Friday, November 18, 2011

I'm happy with my no diet diet plan

Here and there, I catch a couple of minutes in the morning of Gillian McKeith's healthy lifestyle TV show You Are What You Eat. Each episode Gillian transforms the featured guests' diet from a diet rich in carbohydrates, fat and sugar to a diet jam packed with fruit, vegetables and other nutrient-rich foods. 


There is so much to marvel about this show: the massive display of a week's worth of beige food, poop floating through a tube during a colonic irrigation, blood tests, tongue and belly examinations and of course, the fascinating segment, the stool sample analysis. There are aspects of this show that I find insightful and a little frightful.


The extreme change in diet is the part of the show that causes concern for me. Prior to the show, the guests' diet is not normal. All guests eat massive amounts of junk and highly processed food devoid of vegetables and fruit and nutrients. Gillian's diet is packed with whole foods: fruits, vegetables, grains, beans and all foods are completely unprocessed.


My concern isn't about the food she is suggesting; in fact much of what she says about processed foods really speaks to me (but that is for another post). What I find problematic about Gillian's diet is it realistic for these people to keep it up? Are they happy with what they are doing?


Last week a guest expressed concern with the four hours of prepping and cooking food in the kitchen each day. And just as regular (or irregular) as the poop samples, there is the obligatory scene with the participant gagging on some of the unusual recipes, such as the unusual juice concoctions (parsley juice?) and whole grain dishes such as quinoa porridge.


Yoni Freedhof of weightymatters.ca routinely says in his blog that in order to make a lifelong change, you need a sustainable plan, a plan that you keep up forever; and you are happy with what you are doing. And I can tell you, I would not be happy spending four hours a day cooking and eating foods that are poles apart from my current menu is not a plan that I could or would maintain forever.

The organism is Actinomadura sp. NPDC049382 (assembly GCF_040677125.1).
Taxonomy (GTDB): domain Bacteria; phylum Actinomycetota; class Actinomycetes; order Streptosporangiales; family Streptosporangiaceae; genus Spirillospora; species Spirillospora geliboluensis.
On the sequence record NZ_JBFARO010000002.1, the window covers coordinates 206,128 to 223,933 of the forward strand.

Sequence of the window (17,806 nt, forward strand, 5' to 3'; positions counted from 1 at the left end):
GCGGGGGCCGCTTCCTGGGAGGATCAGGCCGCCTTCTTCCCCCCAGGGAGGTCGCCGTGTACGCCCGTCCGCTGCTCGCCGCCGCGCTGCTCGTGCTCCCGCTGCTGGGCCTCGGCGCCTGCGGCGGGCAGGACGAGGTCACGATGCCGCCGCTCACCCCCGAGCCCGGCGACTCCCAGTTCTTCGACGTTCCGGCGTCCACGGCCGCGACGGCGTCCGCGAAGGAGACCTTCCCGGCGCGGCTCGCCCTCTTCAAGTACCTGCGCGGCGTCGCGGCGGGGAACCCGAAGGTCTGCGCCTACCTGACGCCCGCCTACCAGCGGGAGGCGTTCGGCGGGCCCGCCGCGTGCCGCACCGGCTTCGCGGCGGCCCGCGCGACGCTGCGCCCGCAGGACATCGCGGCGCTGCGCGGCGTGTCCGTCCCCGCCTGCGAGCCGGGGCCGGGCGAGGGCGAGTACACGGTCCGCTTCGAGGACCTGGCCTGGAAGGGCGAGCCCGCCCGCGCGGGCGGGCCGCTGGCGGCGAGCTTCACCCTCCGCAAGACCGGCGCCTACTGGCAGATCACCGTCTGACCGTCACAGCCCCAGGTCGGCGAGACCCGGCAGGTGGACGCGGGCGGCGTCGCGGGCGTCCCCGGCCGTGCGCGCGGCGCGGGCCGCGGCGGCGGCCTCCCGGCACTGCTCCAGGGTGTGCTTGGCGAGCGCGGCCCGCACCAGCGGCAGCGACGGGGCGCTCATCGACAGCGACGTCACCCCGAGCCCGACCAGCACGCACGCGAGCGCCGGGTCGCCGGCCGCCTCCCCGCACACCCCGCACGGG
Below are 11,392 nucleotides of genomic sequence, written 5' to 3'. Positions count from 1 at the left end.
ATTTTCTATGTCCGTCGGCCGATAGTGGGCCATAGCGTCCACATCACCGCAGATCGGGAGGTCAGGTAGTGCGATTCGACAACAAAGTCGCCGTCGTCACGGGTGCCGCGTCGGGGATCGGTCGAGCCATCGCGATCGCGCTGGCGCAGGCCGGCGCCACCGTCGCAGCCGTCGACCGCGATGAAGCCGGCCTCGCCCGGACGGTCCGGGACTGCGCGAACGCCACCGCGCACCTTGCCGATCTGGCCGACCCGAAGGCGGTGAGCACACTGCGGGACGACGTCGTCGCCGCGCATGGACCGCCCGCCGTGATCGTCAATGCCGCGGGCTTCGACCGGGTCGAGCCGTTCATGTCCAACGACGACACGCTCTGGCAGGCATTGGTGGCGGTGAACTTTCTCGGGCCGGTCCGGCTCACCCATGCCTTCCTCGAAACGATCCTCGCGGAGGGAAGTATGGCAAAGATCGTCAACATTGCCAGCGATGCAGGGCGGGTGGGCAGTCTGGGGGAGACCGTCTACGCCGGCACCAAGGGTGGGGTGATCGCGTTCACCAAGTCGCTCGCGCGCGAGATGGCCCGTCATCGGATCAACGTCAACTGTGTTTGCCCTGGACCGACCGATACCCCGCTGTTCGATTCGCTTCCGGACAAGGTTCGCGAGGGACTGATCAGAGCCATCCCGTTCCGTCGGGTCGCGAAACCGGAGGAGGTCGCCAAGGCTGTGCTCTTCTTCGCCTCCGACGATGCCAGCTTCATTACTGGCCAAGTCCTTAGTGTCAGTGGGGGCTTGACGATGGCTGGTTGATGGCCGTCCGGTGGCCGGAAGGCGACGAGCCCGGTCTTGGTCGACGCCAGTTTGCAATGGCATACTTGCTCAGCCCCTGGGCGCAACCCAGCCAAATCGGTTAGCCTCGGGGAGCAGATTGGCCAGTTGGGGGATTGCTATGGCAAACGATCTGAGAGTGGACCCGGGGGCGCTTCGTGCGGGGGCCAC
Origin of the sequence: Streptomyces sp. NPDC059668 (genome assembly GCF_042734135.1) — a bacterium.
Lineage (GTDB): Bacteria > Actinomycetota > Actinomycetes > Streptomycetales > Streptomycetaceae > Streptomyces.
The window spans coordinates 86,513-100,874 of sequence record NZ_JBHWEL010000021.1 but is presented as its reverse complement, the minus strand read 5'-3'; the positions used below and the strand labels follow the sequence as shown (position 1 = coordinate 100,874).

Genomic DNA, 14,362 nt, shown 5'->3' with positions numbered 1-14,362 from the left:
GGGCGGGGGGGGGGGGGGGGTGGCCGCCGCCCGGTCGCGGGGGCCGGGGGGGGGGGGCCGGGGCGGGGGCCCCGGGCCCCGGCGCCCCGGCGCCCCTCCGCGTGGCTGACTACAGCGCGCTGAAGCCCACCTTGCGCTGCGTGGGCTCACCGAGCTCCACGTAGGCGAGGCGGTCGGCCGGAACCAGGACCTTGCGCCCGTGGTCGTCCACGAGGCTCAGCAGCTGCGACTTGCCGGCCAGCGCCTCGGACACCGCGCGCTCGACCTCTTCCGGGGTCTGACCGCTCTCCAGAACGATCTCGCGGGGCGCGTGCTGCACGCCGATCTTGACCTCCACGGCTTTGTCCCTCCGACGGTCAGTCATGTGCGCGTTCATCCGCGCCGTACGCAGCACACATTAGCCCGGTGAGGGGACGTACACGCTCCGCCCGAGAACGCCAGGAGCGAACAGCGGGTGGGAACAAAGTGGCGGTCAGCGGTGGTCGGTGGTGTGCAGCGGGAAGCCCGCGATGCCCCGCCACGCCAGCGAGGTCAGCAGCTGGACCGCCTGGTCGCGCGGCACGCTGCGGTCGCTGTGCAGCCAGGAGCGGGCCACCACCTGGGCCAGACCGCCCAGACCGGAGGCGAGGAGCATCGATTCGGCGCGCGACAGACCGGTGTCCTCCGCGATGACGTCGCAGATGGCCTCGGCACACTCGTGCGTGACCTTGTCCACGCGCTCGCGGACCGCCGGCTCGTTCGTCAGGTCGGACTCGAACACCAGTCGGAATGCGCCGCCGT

So, this makes me think. Am I happy with my weight loss plan? Can I keep this up forever?


Yes, I am happy with my plan and I do think that I can keep this up forever. Here are the top ten reasons why I think my no diet diet plan is a plan that I can keep up indefinitely:   


1. No food is off-limits, no amount too much.
2. No food journalling.
3. I understand and manage my cravings.
4. It works with my family life and career.
5. Walking to and from the Go Train adds up to 50 minutes of exercise each day without much effort.
6. Swimming with a team is more fun and interesting than swimming alone or going to the gym.
7. I'm eating like a normal person.
8. I'm not in a race to get to my goal weight.
9. I'm not accountable to anyone but myself.
10. I don't feel like I'm on a diet.


Sure, change is needed. But why does the change need to be so extreme? I feel that these people are being set up for disappointment. I'm sure some people manage to keep up Gillian's diet, but I wouldn't be surprised if most go back to their food comfort zone. I know I would.


Do you watch You Are What You Eat? If so, do you think you could eat Gillian's recommended diet for the rest of your life? Are you happy with your weight loss plan? 


Previous post: Dietary Assessment - who knew the stomach flu was going around edition

3 comments:

  1. Don't pay much attention to Gillian McKeith. She enjoyed some popularity here in the UK a few years ago but was subsequently discredited for passing herself off as a doctor. Wikipedia & Google will tell you more.

    ReplyDelete
  2. Karen - My worry is that if I hit a plateau that I'm going to lose faith and question my plan!

    jaylen watkins - completely agree!

    Anonymous - I did come across that headline while searching for a picture. Along with her participation in the celebrity X-factor and I'm a celebrity get me out of here.

    I suppose that is the reason for the massive disclosure (longer than an infomercial) before the show starts and after commercials!

    ReplyDelete

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